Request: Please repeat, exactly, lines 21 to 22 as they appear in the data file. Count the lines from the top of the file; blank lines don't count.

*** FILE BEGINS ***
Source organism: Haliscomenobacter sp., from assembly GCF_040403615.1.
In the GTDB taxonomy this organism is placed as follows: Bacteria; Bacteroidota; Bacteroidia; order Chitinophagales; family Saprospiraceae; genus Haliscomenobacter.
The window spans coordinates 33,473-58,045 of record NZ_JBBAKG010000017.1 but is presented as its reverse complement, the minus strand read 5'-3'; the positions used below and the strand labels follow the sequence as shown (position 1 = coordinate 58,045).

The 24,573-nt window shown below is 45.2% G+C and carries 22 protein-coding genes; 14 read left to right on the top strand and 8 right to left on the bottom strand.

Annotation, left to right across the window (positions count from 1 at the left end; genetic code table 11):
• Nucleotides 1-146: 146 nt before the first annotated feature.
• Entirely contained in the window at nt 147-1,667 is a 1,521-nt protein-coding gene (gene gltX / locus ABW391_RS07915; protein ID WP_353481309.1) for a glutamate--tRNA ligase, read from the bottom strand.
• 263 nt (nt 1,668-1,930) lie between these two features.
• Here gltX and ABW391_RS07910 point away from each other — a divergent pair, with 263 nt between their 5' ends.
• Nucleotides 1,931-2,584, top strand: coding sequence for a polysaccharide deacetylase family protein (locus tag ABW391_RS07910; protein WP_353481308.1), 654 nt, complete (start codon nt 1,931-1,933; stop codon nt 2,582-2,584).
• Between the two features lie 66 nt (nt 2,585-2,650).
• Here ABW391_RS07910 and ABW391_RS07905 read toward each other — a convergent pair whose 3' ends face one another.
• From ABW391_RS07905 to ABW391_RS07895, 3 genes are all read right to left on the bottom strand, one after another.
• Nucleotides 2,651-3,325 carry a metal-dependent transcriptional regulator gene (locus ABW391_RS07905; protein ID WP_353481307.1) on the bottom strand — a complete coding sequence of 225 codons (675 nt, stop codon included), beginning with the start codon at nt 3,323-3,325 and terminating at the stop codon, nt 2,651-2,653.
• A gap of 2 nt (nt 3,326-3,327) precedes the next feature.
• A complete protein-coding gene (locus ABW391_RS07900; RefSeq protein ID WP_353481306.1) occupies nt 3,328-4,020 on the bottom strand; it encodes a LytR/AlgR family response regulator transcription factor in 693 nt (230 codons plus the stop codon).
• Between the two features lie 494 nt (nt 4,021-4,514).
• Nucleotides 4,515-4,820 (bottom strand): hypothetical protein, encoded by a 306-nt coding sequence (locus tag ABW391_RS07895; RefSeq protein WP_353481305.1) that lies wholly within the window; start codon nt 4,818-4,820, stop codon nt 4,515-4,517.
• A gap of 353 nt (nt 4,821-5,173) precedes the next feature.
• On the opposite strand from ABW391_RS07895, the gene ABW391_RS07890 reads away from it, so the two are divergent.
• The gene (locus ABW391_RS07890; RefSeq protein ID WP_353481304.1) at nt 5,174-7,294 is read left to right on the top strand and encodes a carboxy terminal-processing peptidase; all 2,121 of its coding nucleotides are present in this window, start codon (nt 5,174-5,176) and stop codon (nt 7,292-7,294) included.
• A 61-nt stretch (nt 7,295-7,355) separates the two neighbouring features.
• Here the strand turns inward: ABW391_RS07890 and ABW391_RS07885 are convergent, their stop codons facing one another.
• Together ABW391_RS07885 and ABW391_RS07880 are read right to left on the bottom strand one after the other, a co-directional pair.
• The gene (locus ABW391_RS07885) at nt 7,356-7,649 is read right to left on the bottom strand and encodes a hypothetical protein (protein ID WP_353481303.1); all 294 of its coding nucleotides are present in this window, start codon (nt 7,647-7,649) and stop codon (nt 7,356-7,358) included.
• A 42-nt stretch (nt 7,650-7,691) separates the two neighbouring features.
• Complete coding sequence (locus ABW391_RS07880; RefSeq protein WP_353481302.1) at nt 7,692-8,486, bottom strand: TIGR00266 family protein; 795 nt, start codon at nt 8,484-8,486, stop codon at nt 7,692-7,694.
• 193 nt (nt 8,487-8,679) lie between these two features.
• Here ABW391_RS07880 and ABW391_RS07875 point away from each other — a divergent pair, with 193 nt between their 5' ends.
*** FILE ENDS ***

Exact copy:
• The gene (locus ABW391_RS07890; RefSeq protein ID WP_353481304.1) at nt 5,174-7,294 is read left to right on the top strand and encodes a carboxy terminal-processing peptidase; all 2,121 of its coding nucleotides are present in this window, start codon (nt 5,174-5,176) and stop codon (nt 7,292-7,294) included.
• A 61-nt stretch (nt 7,295-7,355) separates the two neighbouring features.